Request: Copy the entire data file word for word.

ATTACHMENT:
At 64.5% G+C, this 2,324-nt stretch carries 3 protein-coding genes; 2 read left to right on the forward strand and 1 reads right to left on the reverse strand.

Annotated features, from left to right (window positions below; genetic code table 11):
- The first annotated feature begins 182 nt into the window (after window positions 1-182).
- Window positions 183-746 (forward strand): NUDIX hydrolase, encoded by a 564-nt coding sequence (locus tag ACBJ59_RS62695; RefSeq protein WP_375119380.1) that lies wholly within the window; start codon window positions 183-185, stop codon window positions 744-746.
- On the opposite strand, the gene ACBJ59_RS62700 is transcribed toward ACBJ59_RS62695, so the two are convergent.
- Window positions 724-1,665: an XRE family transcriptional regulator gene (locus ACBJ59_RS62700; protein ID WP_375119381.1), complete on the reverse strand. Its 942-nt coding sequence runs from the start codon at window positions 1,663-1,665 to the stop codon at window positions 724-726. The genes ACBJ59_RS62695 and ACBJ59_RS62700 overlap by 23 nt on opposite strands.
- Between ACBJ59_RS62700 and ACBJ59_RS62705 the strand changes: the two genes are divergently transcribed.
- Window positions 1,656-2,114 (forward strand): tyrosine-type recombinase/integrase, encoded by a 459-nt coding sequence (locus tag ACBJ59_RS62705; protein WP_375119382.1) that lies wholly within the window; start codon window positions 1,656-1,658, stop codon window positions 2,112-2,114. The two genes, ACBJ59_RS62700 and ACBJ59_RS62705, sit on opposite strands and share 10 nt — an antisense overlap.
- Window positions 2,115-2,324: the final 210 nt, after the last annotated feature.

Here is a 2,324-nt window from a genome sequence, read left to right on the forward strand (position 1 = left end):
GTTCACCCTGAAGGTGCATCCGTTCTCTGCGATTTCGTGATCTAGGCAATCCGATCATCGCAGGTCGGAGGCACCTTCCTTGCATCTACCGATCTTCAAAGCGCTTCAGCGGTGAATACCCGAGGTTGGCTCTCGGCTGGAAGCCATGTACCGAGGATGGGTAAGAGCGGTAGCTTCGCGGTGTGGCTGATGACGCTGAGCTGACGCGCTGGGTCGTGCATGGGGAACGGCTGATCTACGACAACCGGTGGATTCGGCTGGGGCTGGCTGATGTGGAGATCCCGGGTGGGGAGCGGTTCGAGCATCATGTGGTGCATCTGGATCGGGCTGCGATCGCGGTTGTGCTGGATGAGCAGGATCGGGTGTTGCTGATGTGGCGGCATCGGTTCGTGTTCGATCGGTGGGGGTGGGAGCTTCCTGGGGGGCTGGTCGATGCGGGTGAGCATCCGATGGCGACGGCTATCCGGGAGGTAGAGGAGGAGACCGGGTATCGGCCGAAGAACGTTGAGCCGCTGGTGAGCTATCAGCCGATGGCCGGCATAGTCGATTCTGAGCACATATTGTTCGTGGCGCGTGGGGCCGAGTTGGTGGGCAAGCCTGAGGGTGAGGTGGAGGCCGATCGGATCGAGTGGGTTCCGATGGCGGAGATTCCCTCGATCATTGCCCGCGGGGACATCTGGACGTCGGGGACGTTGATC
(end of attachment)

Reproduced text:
At 64.5% G+C, this 2,324-nt stretch carries 3 protein-coding genes; 2 read left to right on the forward strand and 1 reads right to left on the reverse strand.

Annotated features, from left to right (window positions below; genetic code table 11):
- The first annotated feature begins 182 nt into the window (after window positions 1-182).
- Window positions 183-746 (forward strand): NUDIX hydrolase, encoded by a 564-nt coding sequence (locus tag ACBJ59_RS62695; RefSeq protein WP_375119380.1) that lies wholly within the window; start codon window positions 183-185, stop codon window positions 744-746.
- On the opposite strand, the gene ACBJ59_RS62700 is transcribed toward ACBJ59_RS62695, so the two are convergent.
- Window positions 724-1,665: an XRE family transcriptional regulator gene (locus ACBJ59_RS62700; protein ID WP_375119381.1), complete on the reverse strand. Its 942-nt coding sequence runs from the start codon at window positions 1,663-1,665 to the stop codon at window positions 724-726. The genes ACBJ59_RS62695 and ACBJ59_RS62700 overlap by 23 nt on opposite strands.
- Between ACBJ59_RS62700 and ACBJ59_RS62705 the strand changes: the two genes are divergently transcribed.
- Window positions 1,656-2,114 (forward strand): tyrosine-type recombinase/integrase, encoded by a 459-nt coding sequence (locus tag ACBJ59_RS62705; protein WP_375119382.1) that lies wholly within the window; start codon window positions 1,656-1,658, stop codon window positions 2,112-2,114. The two genes, ACBJ59_RS62700 and ACBJ59_RS62705, sit on opposite strands and share 10 nt — an antisense overlap.
- Window positions 2,115-2,324: the final 210 nt, after the last annotated feature.

Here is a 2,324-nt window from a genome sequence, read left to right on the forward strand (position 1 = left end):
GTTCACCCTGAAGGTGCATCCGTTCTCTGCGATTTCGTGATCTAGGCAATCCGATCATCGCAGGTCGGAGGCACCTTCCTTGCATCTACCGATCTTCAAAGCGCTTCAGCGGTGAATACCCGAGGTTGGCTCTCGGCTGGAAGCCATGTACCGAGGATGGGTAAGAGCGGTAGCTTCGCGGTGTGGCTGATGACGCTGAGCTGACGCGCTGGGTCGTGCATGGGGAACGGCTGATCTACGACAACCGGTGGATTCGGCTGGGGCTGGCTGATGTGGAGATCCCGGGTGGGGAGCGGTTCGAGCATCATGTGGTGCATCTGGATCGGGCTGCGATCGCGGTTGTGCTGGATGAGCAGGATCGGGTGTTGCTGATGTGGCGGCATCGGTTCGTGTTCGATCGGTGGGGGTGGGAGCTTCCTGGGGGGCTGGTCGATGCGGGTGAGCATCCGATGGCGACGGCTATCCGGGAGGTAGAGGAGGAGACCGGGTATCGGCCGAAGAACGTTGAGCCGCTGGTGAGCTATCAGCCGATGGCCGGCATAGTCGATTCTGAGCACATATTGTTCGTGGCGCGTGGGGCCGAGTTGGTGGGCAAGCCTGAGGGTGAGGTGGAGGCCGATCGGATCGAGTGGGTTCCGATGGCGGAGATTCCCTCGATCATTGCCCGCGGGGACATCTGGACGTCGGGGACGTTGATC